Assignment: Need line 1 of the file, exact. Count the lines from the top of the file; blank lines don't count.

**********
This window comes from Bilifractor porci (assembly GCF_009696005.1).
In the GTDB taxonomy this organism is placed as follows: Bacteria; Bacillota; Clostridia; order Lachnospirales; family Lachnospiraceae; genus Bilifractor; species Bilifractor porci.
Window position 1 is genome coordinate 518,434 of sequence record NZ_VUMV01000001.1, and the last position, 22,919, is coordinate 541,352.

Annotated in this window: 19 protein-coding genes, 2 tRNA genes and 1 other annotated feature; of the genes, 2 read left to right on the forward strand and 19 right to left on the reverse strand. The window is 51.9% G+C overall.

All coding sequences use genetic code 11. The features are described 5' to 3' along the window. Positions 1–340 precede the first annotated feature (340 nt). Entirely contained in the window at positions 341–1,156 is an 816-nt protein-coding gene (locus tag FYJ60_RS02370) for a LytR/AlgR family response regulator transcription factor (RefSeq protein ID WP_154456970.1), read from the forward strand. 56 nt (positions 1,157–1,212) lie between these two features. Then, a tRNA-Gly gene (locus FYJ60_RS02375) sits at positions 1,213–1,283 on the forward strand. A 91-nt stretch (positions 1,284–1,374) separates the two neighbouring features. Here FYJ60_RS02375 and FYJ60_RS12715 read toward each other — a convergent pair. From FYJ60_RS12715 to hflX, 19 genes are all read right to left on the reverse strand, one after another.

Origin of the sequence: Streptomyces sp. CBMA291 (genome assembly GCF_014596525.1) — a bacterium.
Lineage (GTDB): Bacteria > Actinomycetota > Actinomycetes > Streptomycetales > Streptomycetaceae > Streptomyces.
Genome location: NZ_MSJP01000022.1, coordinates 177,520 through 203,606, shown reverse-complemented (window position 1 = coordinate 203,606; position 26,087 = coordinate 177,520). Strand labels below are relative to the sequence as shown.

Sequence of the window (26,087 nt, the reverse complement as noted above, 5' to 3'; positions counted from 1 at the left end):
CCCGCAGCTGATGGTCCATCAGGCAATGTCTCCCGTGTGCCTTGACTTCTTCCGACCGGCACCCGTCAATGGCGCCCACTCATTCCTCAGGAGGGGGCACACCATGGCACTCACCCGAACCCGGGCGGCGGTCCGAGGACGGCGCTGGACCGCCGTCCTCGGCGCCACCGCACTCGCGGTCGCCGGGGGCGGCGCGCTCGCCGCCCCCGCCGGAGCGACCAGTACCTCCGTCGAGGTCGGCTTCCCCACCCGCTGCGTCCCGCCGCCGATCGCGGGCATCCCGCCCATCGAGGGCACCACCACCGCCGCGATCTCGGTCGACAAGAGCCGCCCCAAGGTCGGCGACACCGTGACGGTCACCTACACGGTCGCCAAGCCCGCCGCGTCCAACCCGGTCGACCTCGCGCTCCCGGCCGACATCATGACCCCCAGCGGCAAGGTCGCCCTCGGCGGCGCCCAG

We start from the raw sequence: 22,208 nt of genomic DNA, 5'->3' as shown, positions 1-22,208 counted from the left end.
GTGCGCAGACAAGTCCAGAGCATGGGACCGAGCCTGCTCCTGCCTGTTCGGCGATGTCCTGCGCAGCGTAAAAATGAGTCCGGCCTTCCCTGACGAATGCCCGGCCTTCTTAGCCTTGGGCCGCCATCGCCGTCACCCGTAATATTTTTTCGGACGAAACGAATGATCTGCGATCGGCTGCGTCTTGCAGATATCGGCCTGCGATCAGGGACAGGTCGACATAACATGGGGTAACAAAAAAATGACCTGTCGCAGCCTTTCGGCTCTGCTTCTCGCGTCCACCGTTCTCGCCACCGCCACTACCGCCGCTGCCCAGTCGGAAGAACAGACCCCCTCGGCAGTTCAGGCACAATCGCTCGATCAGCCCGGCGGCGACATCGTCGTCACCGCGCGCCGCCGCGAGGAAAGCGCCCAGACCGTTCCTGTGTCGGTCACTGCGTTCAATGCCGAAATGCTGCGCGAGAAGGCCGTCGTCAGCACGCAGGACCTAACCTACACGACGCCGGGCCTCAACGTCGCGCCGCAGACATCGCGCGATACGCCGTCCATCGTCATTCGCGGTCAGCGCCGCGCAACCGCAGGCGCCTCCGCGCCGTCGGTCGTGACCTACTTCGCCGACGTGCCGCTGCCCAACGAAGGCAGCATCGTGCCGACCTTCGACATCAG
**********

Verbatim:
This window comes from Bilifractor porci (assembly GCF_009696005.1).